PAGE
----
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“Role Models” Truly Funny
Posted By Editor On November 13, 2008 @ 12:05 pm In Area News | Comments Disabled
By Megan Reece
Director: David Wain
Producers: Luke Greenfield, Dan Kolsrud, Mary Parent, Matthew Seigel, William Sherak, Jason Shuman, Scott Stuber
Writer: Paul Rudd, David Wain, Ken Marino, Timothy Dowling, W. Blake Herron
Starring: Seann William Scott, Paul Rudd, Christopher Mintz-Plasse, Bobb’e Thompson, Elizabeth Banks, Jane Lynch
Rated: R for some nudity, crude language and situations
3 and a half out of 5 stars
“Role Models” follows the somewhat formulaic plot that never actually seems to happen in real life, but manages to put in enough unique twists to make it very enjoyable. Two men, Wheeler and Danny, get into some trouble and have to put in 150 hours of community service with a mentoring organization. We have seen this plotline in many adult/kid movies, but not in very many that were rated R, so as an adult, you will have a good time with this film. There is plenty of crude language and a few partial nudity scenes, but the film is never graphic.
The actors playing the children in the movie (one of them, Mintz-Plasse, not so young himself) add depth and body to the plot within a genre that can’t always make children fit. Thompson is a newcomer who does a fantastic job as a 10-year old being raised by a single mother. His interests lay in the mysteries of women, and his mentor (Scott) aims to help him better understand the opposite sex.
Mintz-Plasse’s character is less interested in women than in his fantasy sword-fighting club and the chance it offers to temporarily escape his everyday life. He manages to pull Rudd into the action, and the “Battle Royale” scene alone makes the movie worth seeing.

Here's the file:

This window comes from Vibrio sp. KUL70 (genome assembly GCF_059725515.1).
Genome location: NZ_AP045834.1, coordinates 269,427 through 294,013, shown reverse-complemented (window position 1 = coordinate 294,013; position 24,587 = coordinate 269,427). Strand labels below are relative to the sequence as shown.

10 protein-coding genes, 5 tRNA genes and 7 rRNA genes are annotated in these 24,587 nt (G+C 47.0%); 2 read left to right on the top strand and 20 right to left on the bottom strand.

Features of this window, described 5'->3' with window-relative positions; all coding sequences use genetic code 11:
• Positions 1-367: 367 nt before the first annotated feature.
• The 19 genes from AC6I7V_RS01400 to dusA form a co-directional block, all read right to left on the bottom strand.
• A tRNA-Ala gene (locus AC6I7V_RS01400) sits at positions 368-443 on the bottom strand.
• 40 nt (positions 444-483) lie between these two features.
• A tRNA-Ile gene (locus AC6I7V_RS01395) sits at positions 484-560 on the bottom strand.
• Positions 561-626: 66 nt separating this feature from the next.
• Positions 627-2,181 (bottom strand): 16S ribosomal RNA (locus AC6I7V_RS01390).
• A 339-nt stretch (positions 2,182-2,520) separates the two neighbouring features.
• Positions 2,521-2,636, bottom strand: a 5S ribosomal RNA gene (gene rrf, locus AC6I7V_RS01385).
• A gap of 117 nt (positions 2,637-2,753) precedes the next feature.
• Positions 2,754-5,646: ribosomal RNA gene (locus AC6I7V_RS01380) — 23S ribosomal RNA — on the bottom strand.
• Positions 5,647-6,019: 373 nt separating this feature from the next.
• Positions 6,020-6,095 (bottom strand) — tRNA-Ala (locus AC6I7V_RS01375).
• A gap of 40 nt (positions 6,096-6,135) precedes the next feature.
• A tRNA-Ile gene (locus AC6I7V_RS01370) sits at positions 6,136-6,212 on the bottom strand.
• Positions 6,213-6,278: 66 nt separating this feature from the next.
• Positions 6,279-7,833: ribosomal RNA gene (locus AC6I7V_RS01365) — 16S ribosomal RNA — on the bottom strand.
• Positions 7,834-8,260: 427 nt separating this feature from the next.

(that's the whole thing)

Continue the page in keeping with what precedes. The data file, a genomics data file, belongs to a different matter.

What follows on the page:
The general plot, while formulaic, is not necessarily predictable. There is of course the typical “walls closing in on the main character” scene, but it does not come when – or for the reasons – you expect. It is great to see how Rudd’s character works out his problems, and to see how the other characters grow and get to like each other.
The cast members play off each other very well. Lynch does a great job as a slightly nutty non-profit director who used to be addicted to cocaine. There is one scene that takes place in her office, along with Rudd and Scott, that contains some flawlessly funny dialogue. As for hilarious real-world situations, anyone who has ever had to take Ambien or Lunesta to get to sleep will appreciate the camping scene.
This film is truly funny without taking itself too seriously. Rudd delivers many of his lines in a Seinfeld-esque style, with a smile hiding just under the surface. There are even some scenes during which you might start ruminating on how many takes they must have required, mainly because you cannot imagine anyone performing them without laughing.
So, leave your inhibitions (and your kids) at home and go out to enjoy the funny, lighthearted and clever “Role Models.” It is definitely worth the price of admission.
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